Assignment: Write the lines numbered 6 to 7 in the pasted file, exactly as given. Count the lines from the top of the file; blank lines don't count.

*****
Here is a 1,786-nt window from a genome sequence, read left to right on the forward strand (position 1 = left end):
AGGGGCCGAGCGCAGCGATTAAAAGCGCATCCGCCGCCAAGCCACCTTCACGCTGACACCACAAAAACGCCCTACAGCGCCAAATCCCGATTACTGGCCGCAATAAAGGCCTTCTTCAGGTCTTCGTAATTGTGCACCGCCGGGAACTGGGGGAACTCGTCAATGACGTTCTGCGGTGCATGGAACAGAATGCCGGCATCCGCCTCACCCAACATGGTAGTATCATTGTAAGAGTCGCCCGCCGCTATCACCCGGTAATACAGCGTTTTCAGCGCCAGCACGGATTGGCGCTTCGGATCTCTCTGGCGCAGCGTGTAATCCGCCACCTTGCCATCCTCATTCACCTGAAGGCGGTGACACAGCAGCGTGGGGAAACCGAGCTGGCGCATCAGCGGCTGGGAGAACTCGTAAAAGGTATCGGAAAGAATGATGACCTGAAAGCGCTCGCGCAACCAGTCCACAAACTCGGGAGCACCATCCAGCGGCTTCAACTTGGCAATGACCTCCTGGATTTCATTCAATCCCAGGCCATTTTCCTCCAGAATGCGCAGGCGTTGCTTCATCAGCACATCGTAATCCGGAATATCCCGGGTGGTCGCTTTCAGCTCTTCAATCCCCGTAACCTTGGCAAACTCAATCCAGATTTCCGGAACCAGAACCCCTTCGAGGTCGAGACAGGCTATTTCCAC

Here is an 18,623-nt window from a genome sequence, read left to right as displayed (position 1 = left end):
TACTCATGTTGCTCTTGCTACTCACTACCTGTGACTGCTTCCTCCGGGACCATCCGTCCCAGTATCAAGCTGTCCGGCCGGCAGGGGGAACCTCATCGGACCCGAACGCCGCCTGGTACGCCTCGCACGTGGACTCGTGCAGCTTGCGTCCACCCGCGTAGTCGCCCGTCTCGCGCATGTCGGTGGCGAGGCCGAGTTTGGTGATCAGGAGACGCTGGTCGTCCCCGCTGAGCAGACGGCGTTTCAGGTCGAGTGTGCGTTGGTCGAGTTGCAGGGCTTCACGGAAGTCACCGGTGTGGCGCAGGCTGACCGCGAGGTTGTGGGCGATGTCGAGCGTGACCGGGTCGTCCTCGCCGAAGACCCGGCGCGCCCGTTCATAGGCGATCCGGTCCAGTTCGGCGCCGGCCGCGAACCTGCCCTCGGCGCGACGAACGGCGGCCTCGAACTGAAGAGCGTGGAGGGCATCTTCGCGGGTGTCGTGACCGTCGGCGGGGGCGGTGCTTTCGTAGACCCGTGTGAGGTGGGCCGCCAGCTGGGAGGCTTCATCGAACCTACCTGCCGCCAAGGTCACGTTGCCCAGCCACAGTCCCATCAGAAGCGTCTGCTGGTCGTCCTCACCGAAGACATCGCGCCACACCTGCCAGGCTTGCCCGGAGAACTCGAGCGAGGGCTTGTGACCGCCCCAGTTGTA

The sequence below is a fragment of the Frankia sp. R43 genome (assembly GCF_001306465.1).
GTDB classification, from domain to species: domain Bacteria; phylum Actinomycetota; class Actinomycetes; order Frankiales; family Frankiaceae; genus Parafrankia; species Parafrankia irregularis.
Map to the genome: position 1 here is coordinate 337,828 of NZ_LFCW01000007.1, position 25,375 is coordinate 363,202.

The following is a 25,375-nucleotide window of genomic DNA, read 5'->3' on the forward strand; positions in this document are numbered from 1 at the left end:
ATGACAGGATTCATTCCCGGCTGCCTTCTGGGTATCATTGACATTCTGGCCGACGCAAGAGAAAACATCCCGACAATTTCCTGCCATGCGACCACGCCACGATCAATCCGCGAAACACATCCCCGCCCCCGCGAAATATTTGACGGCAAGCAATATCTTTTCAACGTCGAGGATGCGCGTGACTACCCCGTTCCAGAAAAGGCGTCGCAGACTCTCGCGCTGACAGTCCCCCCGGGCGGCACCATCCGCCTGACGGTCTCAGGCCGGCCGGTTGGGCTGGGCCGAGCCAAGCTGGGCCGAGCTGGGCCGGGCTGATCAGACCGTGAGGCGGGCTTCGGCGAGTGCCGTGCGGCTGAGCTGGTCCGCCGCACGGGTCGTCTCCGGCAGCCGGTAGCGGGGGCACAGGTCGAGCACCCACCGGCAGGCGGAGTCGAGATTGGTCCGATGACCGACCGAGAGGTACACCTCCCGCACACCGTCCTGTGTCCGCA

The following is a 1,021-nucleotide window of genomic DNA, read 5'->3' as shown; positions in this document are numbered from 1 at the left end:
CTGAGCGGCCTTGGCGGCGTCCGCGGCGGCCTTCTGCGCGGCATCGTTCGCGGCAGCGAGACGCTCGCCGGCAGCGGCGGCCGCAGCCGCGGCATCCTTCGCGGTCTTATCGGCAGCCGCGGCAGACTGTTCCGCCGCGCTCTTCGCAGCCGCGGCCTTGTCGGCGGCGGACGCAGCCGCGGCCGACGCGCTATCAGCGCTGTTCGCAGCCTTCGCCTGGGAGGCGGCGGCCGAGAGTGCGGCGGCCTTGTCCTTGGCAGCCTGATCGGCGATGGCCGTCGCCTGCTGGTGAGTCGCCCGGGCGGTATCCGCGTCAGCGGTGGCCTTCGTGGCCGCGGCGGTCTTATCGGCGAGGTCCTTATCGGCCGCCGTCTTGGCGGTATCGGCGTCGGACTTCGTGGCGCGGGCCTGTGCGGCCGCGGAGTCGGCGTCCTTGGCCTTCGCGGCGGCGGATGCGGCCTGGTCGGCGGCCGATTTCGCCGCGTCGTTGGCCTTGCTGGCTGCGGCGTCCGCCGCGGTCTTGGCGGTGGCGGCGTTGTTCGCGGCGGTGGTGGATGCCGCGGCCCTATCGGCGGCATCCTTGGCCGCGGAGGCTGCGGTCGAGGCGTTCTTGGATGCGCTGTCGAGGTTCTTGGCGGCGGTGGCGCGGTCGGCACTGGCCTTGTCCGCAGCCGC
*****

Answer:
GTDB classification, from domain to species: domain Bacteria; phylum Actinomycetota; class Actinomycetes; order Frankiales; family Frankiaceae; genus Parafrankia; species Parafrankia irregularis.
Map to the genome: position 1 here is coordinate 337,828 of NZ_LFCW01000007.1, position 25,375 is coordinate 363,202.